Yesterday US District Court Judge Thomas Marten ruled that the state of Kansas must continue to distribute federal family planning funds to the Dodge City Family Planning Clinic after a law went into effect on July 1 banning Title X family planning funding from going to the clinic. The law requires that the state allocate all federal family planning money to hospitals and public health departments. The Dodge City Clinic indicated that unless the funding is restored, the clinic would be forced to close in a few weeks. The clinic's closure would affect approximately 650 women, many of whom are low income.
Earlier this month, Judge Marten ruled that the Dodge City Family Planning Clinic could join a lawsuit, filed by Planned Parenthood of Kansas and Mid-Missouri (PPKM), challenging the Kansas law. Judge Marten indicated that PPKM and the Dodge City Medical Clinic have "the same interest" in their cases to restore Title X funding.
On August 1, Judge Marten temporarily blocked the enforcement of the law, which prevented Planned Parenthood from receiving $330,000 of federal money for fiscal year 2011-2012. Judge Marten wrote, "Residents of Wichita and Hays, Kan., will be best assured of continued family planning services by maintaining the status quo."
Media Resources: National Partnership for Women and Families 10/19/11; Associated Press 10/18/11; Feminist Daily Newswire 10/12/11
8/28/2015 Alaska Court Protects Abortion Access for Low-Income Women - The Alaska Superior Court struck down a state law yesterday that would have severely limited abortion access for low-income women in Alaska.
The state's Superior Court also struck down a Department of Health and Social Services regulation that placed narrow specifications on Medicaid coverage for abortions, requiring that Medicaid-funded abortions be determined by a physician to be "medically necessary." Last year, the Center for Reproductive Rights, the American Civil Liberties Union, and Planned Parenthood sued on behalf of the Planned Parenthood of the Great Northwest, claiming that the narrow definition of "medically necessary" arbitrarily established conditions designed to restrict the ability of low-income women to access abortion services.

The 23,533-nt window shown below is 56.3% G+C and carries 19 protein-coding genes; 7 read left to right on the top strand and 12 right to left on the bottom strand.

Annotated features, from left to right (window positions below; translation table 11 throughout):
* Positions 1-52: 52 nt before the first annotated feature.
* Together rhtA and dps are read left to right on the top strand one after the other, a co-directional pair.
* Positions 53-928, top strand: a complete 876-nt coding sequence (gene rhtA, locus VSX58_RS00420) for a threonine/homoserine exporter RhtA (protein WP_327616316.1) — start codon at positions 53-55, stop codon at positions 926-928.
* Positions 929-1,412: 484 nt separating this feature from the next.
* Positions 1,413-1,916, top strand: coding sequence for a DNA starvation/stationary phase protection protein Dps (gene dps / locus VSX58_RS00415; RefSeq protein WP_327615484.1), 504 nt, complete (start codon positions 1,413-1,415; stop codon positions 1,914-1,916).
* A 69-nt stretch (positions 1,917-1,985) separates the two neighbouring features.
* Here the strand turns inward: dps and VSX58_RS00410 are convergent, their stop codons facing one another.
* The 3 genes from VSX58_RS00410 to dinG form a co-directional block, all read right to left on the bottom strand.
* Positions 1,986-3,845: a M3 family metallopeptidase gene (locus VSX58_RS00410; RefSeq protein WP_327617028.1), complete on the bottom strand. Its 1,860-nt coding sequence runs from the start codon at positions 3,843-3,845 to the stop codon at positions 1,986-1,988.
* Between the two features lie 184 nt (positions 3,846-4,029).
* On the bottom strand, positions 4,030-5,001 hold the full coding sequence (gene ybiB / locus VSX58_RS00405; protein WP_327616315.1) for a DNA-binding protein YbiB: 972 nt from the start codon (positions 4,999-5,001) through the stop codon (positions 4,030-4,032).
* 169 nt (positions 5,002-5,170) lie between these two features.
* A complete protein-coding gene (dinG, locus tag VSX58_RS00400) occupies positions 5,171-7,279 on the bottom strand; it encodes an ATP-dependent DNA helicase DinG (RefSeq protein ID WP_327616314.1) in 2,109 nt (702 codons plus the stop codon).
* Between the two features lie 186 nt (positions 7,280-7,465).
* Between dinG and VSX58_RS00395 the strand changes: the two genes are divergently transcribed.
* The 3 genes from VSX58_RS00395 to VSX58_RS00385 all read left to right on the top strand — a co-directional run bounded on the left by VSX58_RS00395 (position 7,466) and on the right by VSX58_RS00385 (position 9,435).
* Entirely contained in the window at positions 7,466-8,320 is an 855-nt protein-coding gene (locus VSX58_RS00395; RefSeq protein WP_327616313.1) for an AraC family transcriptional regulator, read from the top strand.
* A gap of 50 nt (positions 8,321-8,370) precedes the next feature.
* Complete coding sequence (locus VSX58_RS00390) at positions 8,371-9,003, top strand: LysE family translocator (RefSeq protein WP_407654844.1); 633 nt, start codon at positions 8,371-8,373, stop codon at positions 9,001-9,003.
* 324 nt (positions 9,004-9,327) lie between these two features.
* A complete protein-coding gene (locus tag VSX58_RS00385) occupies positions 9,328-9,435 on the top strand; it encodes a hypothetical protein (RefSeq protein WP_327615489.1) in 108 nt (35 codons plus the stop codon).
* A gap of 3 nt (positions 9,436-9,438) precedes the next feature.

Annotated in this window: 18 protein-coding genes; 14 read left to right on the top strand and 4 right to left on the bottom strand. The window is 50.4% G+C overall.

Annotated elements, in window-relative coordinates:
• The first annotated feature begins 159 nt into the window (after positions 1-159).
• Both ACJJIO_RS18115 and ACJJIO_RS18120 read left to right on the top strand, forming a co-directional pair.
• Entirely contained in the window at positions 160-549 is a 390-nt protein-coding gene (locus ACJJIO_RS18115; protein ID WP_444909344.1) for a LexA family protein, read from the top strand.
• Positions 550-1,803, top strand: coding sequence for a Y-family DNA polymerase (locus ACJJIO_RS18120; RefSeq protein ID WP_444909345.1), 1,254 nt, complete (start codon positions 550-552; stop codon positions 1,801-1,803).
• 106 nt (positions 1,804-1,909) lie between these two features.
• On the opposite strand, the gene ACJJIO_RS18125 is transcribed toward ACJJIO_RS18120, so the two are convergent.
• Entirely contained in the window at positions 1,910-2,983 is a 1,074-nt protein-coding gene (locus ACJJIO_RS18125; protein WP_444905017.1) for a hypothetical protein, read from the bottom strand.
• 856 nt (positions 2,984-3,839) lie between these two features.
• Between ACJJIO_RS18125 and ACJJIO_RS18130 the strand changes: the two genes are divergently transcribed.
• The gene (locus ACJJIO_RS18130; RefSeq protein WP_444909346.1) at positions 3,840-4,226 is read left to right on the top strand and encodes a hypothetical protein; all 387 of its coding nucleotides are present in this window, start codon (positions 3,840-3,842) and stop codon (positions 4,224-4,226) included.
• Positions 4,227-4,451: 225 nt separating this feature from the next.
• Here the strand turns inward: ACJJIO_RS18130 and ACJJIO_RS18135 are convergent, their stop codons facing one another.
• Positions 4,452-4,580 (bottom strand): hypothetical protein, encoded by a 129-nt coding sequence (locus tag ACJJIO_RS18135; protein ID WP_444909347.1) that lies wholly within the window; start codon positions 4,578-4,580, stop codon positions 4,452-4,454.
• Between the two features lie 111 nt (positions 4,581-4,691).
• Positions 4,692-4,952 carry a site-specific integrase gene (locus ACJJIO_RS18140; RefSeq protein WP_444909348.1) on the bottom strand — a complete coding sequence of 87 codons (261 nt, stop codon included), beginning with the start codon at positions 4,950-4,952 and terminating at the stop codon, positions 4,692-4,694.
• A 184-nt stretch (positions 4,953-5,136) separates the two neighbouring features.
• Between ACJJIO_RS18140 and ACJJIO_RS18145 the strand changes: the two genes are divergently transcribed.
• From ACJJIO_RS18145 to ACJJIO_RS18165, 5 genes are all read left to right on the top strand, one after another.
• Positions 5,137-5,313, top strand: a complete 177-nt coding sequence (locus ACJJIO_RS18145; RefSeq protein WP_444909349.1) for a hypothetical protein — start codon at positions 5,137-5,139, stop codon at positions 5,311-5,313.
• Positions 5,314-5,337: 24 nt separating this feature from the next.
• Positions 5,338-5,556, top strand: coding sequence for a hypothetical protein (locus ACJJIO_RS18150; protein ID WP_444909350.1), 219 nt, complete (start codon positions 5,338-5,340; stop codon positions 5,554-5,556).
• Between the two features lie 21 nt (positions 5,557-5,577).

The law was temporarily blocked last July by an Alaskan state court judge.
Superior Court Judge John Suddock ordered yesterday that the state be blocked from implementing this regulation, ruling that it placed an undue burden on low-income women seeking abortion services in Alaska.
"By providing health care to all poor Alaskans except women who need abortions, the challenged regulation violates the state constitutional guarantee of 'equal rights, opportunities, and protection under the law'," the ruling read.
"We applaud the superior court for striing down these cruel restrictions on women's health and rights that violate the Alaska Constitution," said Chris Charbonneau, CEO of Planned Parenthood of the Great Northwest and the Hawaiian Islands. . . .
8/26/2015 Saudi Women Prepare to Vote for the First Time - The fight for gender equality is making slow but notable progress in Saudi Arabia, where women will be allowed to vote for the first time in upcoming December elections.
This shift in Saudi law came in 2011, when a royal decree announced that women would be allowed to vote and run in local elections beginning in December of 2015. . . .